A Comparison of 13 Sweet Pepper Varieties under an Organic Farming System

in HortTechnology

There is a dearth of information on pepper (Capsicum annuum) variety production under organic conditions; therefore, a randomized complete block designed experiment of 13 pepper varieties were evaluated in 2016 and 2017 using organic production practices on land managed organically for the 6 previous years. Total yield, graded yield, and early yield were the main factors of interest. There were by-year interactions, so the data were analyzed separately for each year. All of the peppers evaluated except for ‘Sweet Chocolate’ were bell pepper types. The average total yield was 1229 and 1754 boxes/acre (28 lb/box) in 2016 and 2017, respectively. There were no statistically significant differences for total yield or early total yield in 2016. In 2017, the top five highest yielding varieties were Aristotle X3R®, Gridiron, King Arthur, Flavorburst, and Blitz. With the exception of ‘Flavorburst’, all of these entries were among the highest yielding for fancy fruit (≥3 inches diameter and 3.5 inches length). The greatest early yield in 2017 included ‘Aristotle X3R®’, ‘Flavorburst’, ‘Touchdown’, ‘Islander’, and ‘Gridiron’. In 2017, early yields of fancy fruit greater than 100 boxes/acre included ‘Aristotle X3R®’, ‘Red Knight X3R®’, ‘Blitz’, and ‘Gridiron’.

Abstract

There is a dearth of information on pepper (Capsicum annuum) variety production under organic conditions; therefore, a randomized complete block designed experiment of 13 pepper varieties were evaluated in 2016 and 2017 using organic production practices on land managed organically for the 6 previous years. Total yield, graded yield, and early yield were the main factors of interest. There were by-year interactions, so the data were analyzed separately for each year. All of the peppers evaluated except for ‘Sweet Chocolate’ were bell pepper types. The average total yield was 1229 and 1754 boxes/acre (28 lb/box) in 2016 and 2017, respectively. There were no statistically significant differences for total yield or early total yield in 2016. In 2017, the top five highest yielding varieties were Aristotle X3R®, Gridiron, King Arthur, Flavorburst, and Blitz. With the exception of ‘Flavorburst’, all of these entries were among the highest yielding for fancy fruit (≥3 inches diameter and 3.5 inches length). The greatest early yield in 2017 included ‘Aristotle X3R®’, ‘Flavorburst’, ‘Touchdown’, ‘Islander’, and ‘Gridiron’. In 2017, early yields of fancy fruit greater than 100 boxes/acre included ‘Aristotle X3R®’, ‘Red Knight X3R®’, ‘Blitz’, and ‘Gridiron’.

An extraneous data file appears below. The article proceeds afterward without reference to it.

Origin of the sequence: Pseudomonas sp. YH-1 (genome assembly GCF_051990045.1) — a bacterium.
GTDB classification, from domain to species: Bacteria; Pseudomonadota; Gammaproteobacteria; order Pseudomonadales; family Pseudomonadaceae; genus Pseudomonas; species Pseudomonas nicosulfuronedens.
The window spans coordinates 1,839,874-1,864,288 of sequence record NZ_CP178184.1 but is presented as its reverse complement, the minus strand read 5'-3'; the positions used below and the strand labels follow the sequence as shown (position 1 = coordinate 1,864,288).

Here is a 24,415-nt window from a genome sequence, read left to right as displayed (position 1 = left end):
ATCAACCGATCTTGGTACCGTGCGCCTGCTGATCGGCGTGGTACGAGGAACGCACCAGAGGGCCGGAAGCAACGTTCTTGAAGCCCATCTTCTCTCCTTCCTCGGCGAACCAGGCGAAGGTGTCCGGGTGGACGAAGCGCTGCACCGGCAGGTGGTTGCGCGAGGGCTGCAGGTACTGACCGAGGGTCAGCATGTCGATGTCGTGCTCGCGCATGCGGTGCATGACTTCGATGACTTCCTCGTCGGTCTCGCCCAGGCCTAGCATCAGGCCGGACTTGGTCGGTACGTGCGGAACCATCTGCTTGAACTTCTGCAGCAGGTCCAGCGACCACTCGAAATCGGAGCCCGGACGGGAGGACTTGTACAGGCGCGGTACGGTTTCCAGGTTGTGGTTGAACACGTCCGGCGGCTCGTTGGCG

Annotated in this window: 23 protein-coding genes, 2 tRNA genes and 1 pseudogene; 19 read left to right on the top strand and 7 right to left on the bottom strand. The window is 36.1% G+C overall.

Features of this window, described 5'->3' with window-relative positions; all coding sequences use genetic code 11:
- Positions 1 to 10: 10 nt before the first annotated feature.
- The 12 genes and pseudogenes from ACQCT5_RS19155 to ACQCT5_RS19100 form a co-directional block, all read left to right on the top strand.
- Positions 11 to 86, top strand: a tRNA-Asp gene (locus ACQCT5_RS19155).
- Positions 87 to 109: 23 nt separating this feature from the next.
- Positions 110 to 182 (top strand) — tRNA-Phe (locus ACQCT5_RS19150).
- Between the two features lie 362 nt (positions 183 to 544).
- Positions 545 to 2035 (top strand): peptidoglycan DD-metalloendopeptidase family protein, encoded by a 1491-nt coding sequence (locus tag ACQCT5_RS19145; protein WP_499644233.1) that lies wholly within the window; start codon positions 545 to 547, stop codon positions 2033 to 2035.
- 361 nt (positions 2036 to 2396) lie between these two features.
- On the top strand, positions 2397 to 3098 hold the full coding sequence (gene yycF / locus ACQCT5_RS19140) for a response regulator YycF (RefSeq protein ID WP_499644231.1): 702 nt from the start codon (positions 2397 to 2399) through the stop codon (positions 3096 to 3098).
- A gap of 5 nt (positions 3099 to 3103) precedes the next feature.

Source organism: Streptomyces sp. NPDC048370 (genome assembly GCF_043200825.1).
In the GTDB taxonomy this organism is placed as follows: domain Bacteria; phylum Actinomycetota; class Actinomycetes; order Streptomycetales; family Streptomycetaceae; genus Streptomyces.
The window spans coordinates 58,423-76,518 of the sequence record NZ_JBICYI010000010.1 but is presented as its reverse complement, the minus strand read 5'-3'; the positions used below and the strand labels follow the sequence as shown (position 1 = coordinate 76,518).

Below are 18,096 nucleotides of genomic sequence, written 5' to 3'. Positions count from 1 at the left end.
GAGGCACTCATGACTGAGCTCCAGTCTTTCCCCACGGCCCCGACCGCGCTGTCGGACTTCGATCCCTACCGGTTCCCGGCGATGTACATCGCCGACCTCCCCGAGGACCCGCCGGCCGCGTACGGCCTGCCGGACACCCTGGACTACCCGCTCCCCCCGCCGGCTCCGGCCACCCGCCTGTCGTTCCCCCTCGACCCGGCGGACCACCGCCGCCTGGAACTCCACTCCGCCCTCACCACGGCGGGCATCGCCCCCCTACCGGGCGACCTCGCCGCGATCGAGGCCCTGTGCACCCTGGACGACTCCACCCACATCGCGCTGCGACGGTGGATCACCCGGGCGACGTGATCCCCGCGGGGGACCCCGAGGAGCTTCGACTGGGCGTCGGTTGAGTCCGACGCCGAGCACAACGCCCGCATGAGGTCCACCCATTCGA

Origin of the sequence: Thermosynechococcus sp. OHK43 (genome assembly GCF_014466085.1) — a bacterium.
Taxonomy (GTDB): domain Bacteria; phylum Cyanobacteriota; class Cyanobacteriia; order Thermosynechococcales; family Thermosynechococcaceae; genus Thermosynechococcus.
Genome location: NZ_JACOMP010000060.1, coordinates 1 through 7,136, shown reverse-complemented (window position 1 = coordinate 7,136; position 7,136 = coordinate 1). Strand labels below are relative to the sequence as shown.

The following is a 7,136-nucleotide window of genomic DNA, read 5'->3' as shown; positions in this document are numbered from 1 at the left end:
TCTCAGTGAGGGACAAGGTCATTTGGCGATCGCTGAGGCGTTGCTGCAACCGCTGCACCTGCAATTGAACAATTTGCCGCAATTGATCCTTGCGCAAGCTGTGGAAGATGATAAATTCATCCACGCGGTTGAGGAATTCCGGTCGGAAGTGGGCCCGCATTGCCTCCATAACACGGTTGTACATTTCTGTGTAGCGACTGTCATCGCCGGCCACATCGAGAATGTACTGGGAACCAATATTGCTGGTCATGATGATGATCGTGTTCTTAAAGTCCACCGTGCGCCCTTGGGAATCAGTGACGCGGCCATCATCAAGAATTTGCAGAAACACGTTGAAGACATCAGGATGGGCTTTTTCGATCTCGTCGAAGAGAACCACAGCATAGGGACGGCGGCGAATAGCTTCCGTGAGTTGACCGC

In 2018, the United States produced almost 42,000 acres of bell peppers (Capsicum annuum), with four-fifths of this production aimed at the fresh market [U.S. Department of Agriculture (USDA), 2019]. Georgia produced 5548 acres in 2017, making it one the top three pepper-producing states (U.S. Food and Drug Administration, 2015; Wolfe and Stubbs, 2018). Although the current level of production of organic peppers in Georgia is small, the value of organic production overall in Georgia is more than $47 million (USDA, 2017). There are few trials evaluating peppers under organic conditions; however, there are many such trials conducted under conventional production practices (Boyhan et al., 2015; Gahler and Hofelich, 2017; Oxley et al., 2016; Sideman, 2016).

Many studies involving organic pepper production are centered around evaluating fertility and comparisons to conventional production (Duman et al., 2018; Elmann et al., 2016; Jokela and Nair, 2016). There are only a handful of studies evaluating pepper varieties under organic production practices. Most organic pepper trials have compared some aspect of conventional and organic production and generally concluded that yields between the two types of systems can be comparable with appropriate cultural practices (Chellemi and Rosskopf, 2004; Delate et al., 2008; Juroszek and Tsai, 2009; Silva and Bruce, 2016). A Florida study found organic peppers yields could match statewide conventional yields [≈31 t·ha−1 (987.8 boxes/acre, where 1 box = 28 lb)] when soil solarization practices were used (Chellemi and Rosskopf, 2004). An Iowa study compared multiple conventional and organic fertility programs for pepper (Delate et al., 2008). They found that organically grown ‘Red Knight X3R®’ pepper yields equaled or surpassed conventional yields [≈26,000 kg·ha−1 (828.4 boxes/acre)] when [56 kg·ha−1 (50.0 lb/acre)] of compost-based organic fertilizer or more was supplied. A study at the University of Wisconsin West Madison Agricultural Research Station, located in Verona, WI, involved six bell peppers and four roasting pepper varieties (Silva and Bruce, 2016). Variety Ace F1 had the greatest number of fruit per plot, which was more than any of the other bell pepper varieties. There was no difference in total marketable fruit with a high percentage of unmarketable peppers (>60%) across all entries. In another trial that primarily evaluated cropping system (i.e., conventional, organic, or soilless) there were two varieties, Almuden and Quito (Lopez et al., 2013). Conventional peppers generally resulted in larger, firmer, and thicker fruit, with ‘Almuden’ better suited for soilless production.